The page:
Most Mississippi sportsmen who go small game hunting for birds and rabbit use a modern shotgun and the appropriate sized shot and it has been this way for nearly three centuries. More than 357,000 Mississippi hunters aged 16 years of age and older take to the woods each year, a force larger that the peacetime army of Germany, Great Britain and France combined. However, of those hunters, only about 25 use a bird of prey instead of a firearm or primitive weapon to harvest game.
What is Falconry?
Falconry is taking wild game in its natural habitat with the use of a trained falcon. In past times, the term austringer or hawker was used for a hunter who did the same thing with a hawk or eagle, however today the term falconer and falconry is used for practitioner and the sport as whole. The hobby originated in the ancient world as far back as 2000 BC and predates the use of firearms for hunting by more than a millennium.
Do you have what it takes?
Falconry is time consuming and expensive. One must begin as an apprentice to the sport to and work up to being a general or master level falconer. Alan Mumbower, the regional biologist and guru of the MDWFP’s Falcon Program puts it like this on the states website to see if falconry is for you:
“Will you, can you, commit part of your waking hours to a creature who at the very best of times will merely tolerate your presence, is as affectionate as a stone, and at the worst of times will cause you heartache and puncture wounds? Can you commit to an average of a half-hour a day, every day, and two to four hours on a hunting day, regardless of school, family, or job — for as long as you have your bird?”
Being a falconer is more time consuming that many other hunting disciplines and it is a lifestyle change that affects you 365-days a year. Let’s face it, no matter how dedicated a hunter you are, you still don’t have to feed and take care of your rifles, shotgun or bow everyday no matter what. With a bird of prey on the payroll, you will.
How much does it cost?
The good news is, the most priceless item and the one that you could not perform the sport without is free. You cannot legally buy a bird of prey for hunting, and must trap your own in the wild. However, before you head out to the woods to capture your new feathered friend you must first file as an applicant for an apprenticeship. In the application you must pass a certification review and inspection where you have to show your Mews (indoor facility for your raptor), your weathering area where the tethered raptor can fly, your jesses (anklet) for the bird, swivel, leash, gloves, bath containers, perches, scales and other equipment needed to care for and train your animal. This equipment is very specialized and like all good hunting gear costs money. Before you even go shopping for your equipment however you have to pay set up with the MDWFP to take your written falconry exam based on Federal and State regulations, and pay your permits and fees of no less than $100 (good for five years) plus the cost of your regular hunting license.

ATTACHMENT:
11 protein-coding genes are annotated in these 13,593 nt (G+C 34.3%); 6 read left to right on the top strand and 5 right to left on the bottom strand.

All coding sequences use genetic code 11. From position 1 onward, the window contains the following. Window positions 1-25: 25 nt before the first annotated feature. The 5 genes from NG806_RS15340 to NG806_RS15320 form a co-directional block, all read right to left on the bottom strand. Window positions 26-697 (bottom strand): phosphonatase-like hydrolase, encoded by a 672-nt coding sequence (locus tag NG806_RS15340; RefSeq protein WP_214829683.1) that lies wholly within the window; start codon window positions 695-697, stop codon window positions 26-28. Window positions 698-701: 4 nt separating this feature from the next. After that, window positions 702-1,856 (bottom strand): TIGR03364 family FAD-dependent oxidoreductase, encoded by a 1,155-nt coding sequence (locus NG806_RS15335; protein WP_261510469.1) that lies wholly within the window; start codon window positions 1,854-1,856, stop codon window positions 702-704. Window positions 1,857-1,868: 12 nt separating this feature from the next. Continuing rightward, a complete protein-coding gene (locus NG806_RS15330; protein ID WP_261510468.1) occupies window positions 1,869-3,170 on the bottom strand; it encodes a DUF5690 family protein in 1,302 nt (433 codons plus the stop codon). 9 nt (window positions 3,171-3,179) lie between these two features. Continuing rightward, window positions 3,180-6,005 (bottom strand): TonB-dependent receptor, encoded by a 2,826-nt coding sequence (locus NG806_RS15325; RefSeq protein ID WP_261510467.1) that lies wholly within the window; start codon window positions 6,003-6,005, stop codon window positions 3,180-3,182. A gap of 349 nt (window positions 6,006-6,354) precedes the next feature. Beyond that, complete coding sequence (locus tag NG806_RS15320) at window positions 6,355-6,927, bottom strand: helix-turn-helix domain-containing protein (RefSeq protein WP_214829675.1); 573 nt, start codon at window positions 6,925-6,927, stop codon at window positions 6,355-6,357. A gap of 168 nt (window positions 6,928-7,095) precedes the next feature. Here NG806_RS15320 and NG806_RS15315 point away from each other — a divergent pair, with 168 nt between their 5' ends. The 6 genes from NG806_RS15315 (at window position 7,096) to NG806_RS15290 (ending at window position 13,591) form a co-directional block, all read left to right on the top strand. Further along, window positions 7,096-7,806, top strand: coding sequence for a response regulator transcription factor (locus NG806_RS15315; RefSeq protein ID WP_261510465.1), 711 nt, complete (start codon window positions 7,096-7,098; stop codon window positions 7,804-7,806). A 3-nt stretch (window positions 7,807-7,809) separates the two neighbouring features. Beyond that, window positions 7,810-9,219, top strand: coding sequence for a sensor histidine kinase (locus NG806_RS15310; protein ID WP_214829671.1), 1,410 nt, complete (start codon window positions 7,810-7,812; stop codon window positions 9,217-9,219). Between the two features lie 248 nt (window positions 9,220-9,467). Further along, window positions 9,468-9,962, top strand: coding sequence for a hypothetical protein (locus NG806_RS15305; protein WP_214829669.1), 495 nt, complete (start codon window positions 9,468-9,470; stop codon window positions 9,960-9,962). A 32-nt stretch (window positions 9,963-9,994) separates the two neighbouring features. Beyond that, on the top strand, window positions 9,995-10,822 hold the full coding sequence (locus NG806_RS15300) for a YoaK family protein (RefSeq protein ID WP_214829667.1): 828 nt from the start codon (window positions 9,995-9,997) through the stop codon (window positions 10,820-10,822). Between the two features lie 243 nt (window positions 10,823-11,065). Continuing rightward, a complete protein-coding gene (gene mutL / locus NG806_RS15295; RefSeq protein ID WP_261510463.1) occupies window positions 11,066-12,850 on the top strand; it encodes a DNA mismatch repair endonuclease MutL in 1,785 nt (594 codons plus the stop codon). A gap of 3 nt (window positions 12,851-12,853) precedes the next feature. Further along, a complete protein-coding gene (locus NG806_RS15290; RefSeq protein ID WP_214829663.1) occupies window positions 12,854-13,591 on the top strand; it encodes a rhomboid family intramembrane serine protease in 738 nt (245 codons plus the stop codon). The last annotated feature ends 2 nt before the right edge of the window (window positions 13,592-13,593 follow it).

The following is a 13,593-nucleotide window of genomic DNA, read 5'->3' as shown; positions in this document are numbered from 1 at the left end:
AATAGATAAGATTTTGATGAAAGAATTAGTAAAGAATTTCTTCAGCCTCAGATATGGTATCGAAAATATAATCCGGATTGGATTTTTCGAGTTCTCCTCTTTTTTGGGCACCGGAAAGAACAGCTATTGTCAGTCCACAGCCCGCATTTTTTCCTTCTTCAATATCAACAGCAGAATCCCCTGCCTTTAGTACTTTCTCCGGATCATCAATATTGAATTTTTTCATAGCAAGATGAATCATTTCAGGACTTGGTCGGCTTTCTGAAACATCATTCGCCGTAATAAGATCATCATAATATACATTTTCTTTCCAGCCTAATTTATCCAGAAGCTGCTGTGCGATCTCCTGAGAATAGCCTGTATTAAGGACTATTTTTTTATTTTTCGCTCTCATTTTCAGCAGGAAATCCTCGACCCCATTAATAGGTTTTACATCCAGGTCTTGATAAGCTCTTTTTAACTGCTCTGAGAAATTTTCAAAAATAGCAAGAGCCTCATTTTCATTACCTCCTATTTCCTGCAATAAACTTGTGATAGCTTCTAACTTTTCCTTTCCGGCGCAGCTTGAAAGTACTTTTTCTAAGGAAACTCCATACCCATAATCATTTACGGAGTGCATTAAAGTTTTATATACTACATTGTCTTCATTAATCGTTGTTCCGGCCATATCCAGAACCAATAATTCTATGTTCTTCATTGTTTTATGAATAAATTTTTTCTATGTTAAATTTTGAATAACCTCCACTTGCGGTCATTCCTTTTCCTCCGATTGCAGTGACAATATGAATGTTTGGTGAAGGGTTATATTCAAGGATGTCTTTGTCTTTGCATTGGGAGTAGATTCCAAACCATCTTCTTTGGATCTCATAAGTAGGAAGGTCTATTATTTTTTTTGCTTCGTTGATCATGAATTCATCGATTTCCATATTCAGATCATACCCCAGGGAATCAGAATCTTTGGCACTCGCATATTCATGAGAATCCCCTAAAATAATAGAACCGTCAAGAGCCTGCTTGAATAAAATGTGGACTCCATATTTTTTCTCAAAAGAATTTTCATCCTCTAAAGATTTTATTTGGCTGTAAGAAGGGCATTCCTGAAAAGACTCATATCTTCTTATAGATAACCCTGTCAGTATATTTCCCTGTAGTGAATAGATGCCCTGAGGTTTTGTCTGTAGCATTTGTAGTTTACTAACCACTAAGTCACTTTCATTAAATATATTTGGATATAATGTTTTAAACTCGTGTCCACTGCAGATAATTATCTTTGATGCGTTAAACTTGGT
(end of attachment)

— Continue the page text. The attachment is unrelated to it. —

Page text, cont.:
Current Mississippi State regulations only allow the apprentice falconer, who has to be a minimum of 14 years of age, to trap their new bird humanly during approved times after all of the above tests, fees and inspections have been taken care of. An apprentice can only possess a red – tailed hawk (the most commonly used for new falconers) either a red-shouldered hawk, or an American kestrel. The new falconer must train their first animal and use it for a complete hunting season before they move on to becoming a general falconer after two years. During this time you must work and be sponsored by a Master Falconer, by definition a sportsman with at least eight years of experience in the sport. General Falconers may possess two raptors and hunt without the tutelage of a master. Master falconers may possess three birds.
The two dozen Mississippi falconers that pursue this ancient sport would largely have it no other way. For their time, effort and money invested they are modern day beast masters who are literally one with nature. Many Mississippi falconers practice this most extreme of all bird hunting and use their raptors to take duck and dove as well as squirrel and rabbit effortlessly and with great majesty that must be seen to be appreciated.